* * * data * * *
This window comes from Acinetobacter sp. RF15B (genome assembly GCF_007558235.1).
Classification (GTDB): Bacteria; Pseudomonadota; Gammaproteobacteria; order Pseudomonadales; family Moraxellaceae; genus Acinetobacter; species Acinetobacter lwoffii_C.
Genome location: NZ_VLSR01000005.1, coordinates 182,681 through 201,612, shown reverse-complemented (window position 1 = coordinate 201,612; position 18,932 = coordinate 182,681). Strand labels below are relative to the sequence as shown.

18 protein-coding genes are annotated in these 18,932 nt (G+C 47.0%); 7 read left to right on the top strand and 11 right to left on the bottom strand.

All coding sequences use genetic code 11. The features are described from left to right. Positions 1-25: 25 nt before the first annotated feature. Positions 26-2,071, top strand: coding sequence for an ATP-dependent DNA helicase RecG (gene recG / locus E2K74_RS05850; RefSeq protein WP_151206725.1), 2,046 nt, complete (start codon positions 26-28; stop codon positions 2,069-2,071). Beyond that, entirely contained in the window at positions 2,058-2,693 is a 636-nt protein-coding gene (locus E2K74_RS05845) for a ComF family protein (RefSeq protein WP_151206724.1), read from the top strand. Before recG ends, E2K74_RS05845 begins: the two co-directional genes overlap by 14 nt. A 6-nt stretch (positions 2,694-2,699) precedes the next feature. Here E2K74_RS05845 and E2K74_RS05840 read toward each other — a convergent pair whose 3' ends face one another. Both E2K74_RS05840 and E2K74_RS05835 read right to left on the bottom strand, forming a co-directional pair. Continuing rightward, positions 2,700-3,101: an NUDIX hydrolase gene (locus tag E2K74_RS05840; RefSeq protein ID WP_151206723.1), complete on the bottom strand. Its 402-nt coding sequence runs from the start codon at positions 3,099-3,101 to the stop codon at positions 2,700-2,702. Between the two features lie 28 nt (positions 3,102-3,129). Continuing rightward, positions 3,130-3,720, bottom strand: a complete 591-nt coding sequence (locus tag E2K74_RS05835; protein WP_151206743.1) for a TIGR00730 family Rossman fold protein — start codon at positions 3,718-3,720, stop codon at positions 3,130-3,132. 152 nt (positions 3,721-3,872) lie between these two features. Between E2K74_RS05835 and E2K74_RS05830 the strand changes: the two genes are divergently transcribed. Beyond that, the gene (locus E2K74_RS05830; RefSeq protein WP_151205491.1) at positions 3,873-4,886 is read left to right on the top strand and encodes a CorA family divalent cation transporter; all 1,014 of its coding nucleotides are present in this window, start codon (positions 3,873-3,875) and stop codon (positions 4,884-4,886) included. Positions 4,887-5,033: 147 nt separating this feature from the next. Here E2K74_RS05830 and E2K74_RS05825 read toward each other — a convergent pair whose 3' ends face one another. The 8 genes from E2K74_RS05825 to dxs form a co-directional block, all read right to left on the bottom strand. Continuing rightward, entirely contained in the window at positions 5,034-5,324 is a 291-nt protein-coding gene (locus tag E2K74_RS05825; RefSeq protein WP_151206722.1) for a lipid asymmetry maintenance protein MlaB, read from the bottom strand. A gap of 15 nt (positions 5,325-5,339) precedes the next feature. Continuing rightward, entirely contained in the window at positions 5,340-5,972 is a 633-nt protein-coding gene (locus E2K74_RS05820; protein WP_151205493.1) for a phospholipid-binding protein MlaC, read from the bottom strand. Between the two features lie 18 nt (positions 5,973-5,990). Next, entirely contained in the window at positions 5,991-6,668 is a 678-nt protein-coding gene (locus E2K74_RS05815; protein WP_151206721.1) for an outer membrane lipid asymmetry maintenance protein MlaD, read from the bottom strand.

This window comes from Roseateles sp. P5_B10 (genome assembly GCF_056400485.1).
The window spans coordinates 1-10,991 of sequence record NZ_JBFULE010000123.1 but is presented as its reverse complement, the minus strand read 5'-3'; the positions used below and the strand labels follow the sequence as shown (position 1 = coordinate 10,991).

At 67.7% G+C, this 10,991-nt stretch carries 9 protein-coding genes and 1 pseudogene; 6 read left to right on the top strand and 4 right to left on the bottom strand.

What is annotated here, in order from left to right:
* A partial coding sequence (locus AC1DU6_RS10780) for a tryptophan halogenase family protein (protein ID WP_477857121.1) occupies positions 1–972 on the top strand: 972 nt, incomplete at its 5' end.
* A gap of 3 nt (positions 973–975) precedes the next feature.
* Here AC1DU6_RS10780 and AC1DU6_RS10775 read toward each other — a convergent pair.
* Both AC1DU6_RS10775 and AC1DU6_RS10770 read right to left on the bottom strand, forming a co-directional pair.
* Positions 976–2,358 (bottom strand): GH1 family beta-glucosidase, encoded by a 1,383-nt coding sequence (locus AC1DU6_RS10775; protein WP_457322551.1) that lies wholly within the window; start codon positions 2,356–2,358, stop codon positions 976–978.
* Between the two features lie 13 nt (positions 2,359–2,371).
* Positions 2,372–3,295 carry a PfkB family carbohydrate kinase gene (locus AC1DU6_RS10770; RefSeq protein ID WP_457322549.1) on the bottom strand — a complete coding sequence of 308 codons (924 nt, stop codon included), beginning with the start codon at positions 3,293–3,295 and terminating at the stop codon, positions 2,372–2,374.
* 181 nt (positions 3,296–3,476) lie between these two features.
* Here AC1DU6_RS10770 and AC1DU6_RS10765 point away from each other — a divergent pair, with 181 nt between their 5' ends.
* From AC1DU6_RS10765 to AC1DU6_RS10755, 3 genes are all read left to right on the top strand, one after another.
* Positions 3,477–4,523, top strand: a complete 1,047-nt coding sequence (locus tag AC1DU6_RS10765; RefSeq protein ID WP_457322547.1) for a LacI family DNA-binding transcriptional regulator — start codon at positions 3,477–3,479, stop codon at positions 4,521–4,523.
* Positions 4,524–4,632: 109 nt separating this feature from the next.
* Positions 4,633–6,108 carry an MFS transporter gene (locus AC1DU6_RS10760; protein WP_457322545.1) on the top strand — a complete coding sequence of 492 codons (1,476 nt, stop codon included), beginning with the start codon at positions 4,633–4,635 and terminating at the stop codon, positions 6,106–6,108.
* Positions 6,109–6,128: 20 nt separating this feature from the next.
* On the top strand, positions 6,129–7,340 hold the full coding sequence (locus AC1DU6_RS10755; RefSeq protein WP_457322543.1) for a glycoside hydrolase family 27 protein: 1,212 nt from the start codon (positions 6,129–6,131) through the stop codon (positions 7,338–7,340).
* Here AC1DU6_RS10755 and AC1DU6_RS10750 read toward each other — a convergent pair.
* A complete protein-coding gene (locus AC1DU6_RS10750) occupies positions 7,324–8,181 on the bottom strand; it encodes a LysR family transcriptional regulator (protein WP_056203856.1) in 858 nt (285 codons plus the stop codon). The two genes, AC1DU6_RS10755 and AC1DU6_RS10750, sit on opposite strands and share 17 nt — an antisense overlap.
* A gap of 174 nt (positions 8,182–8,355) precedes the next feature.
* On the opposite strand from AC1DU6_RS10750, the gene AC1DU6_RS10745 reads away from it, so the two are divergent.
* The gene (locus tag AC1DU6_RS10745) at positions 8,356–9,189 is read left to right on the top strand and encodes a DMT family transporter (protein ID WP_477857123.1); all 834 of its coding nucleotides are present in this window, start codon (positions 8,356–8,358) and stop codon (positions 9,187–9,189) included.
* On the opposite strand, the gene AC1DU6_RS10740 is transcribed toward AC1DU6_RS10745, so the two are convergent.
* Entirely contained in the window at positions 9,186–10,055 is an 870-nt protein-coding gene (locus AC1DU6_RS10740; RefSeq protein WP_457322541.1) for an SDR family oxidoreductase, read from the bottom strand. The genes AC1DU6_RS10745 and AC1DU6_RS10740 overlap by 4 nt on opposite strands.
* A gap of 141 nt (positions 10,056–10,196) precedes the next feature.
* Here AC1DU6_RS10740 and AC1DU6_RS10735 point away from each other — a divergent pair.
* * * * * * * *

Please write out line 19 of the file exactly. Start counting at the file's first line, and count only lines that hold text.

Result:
* From AC1DU6_RS10765 to AC1DU6_RS10755, 3 genes are all read left to right on the top strand, one after another.